Once you’ve got a good overview of the people you’re already reaching, it’s time to see how that group compares to your target market as a whole.
By taking a deeper look at the market you’re trying to reach, it becomes easier to judge whether or not the audience your law firm is attracting is actually made up of the people you want.
Identify Your Ideal Target Audience
Your target audience should be based on your profile of the ideal client for your law firm. Once you’ve decided the type of person that will make up that ideal audience, you can estimate how large the overall market is.
Knowing the market size will help you determine what you’ll need to do to reach your audience. When determining the market size it’s also important to consider if you want to take a small piece of a larger, more generalized market or go after a bigger piece of a smaller, niche market. For example, a firm may be interested in any clients involved in the medical field, or they may only wish to deal specifically with doctors in private practice in a certain area.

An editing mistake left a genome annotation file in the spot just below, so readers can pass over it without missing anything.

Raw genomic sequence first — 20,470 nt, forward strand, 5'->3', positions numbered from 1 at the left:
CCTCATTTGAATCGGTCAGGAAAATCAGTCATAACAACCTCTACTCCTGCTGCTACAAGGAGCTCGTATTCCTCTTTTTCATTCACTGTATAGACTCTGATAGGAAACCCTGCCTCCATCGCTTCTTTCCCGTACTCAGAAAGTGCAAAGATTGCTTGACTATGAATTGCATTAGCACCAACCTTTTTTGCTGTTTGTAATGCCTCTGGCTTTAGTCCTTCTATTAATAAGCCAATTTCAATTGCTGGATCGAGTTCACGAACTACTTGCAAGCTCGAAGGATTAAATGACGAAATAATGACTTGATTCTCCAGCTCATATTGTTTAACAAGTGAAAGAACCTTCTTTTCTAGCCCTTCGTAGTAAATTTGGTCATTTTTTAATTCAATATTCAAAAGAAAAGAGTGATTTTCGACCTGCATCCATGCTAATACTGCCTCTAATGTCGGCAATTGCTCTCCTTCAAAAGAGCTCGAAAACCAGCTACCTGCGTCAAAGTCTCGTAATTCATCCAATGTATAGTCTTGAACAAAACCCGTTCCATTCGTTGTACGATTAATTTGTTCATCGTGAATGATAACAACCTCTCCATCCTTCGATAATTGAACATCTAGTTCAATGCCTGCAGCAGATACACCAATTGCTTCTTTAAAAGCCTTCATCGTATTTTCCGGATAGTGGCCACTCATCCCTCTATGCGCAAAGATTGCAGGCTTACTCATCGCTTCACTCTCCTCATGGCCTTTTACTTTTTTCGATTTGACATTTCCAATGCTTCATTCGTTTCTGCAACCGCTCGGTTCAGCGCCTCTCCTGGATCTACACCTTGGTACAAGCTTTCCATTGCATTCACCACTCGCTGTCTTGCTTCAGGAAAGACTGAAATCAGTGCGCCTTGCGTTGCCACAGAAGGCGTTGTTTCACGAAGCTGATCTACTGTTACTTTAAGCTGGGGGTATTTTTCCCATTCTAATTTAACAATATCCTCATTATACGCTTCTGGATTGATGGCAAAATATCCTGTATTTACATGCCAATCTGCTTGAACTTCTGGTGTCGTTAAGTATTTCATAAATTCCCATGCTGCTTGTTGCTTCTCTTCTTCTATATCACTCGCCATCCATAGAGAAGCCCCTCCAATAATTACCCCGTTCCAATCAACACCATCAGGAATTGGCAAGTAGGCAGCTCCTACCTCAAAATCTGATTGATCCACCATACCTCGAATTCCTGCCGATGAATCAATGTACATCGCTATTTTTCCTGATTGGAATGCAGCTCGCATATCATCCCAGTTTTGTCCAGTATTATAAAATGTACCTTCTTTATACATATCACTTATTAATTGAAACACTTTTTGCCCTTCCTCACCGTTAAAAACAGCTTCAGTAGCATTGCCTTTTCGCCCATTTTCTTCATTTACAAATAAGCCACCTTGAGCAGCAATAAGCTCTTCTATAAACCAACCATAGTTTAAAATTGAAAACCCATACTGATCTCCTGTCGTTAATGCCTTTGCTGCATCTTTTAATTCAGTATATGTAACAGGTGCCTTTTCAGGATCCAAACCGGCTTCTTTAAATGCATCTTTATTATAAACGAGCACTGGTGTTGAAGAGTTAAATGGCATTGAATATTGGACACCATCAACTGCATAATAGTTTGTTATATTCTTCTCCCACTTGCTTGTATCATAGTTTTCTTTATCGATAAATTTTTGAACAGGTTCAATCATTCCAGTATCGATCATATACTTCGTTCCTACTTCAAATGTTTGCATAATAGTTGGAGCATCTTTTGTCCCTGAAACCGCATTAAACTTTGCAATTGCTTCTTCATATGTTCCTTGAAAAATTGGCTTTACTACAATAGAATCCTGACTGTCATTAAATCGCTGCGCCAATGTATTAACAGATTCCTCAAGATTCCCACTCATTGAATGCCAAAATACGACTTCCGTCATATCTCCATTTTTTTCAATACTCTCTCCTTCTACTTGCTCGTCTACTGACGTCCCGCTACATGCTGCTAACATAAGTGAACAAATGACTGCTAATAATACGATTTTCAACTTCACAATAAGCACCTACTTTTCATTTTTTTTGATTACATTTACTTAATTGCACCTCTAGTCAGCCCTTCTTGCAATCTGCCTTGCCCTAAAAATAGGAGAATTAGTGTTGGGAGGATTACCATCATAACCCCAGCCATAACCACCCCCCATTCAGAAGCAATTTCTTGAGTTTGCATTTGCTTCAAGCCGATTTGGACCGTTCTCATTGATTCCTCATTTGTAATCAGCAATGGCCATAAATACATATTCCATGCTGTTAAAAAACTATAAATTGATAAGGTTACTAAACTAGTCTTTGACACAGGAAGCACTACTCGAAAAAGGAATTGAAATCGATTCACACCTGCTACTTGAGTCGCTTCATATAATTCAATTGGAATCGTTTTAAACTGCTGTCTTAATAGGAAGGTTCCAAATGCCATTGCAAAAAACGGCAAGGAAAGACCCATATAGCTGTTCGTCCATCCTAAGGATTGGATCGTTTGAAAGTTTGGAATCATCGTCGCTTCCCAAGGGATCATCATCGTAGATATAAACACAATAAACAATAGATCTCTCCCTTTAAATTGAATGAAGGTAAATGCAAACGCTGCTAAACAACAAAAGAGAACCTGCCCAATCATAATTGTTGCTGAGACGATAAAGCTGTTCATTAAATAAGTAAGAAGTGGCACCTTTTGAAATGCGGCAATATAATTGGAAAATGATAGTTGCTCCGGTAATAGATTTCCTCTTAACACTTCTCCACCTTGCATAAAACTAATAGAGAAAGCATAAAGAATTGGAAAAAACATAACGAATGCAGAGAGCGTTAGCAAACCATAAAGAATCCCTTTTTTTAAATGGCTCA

Choose Which Characteristics To Compare
Once you know who your overall target audience is, you should choose a set of characteristics that you can use to break that audience down further. In most cases, the same characteristics, or a subset of the characteristics, that you used to analyze your email list will be the most useful. If you were targeting medical professionals who work in hospitals, for example, you might be interested in their gender, job position, and location. This will allow you to create and look at specific segments just as you did with your own email list.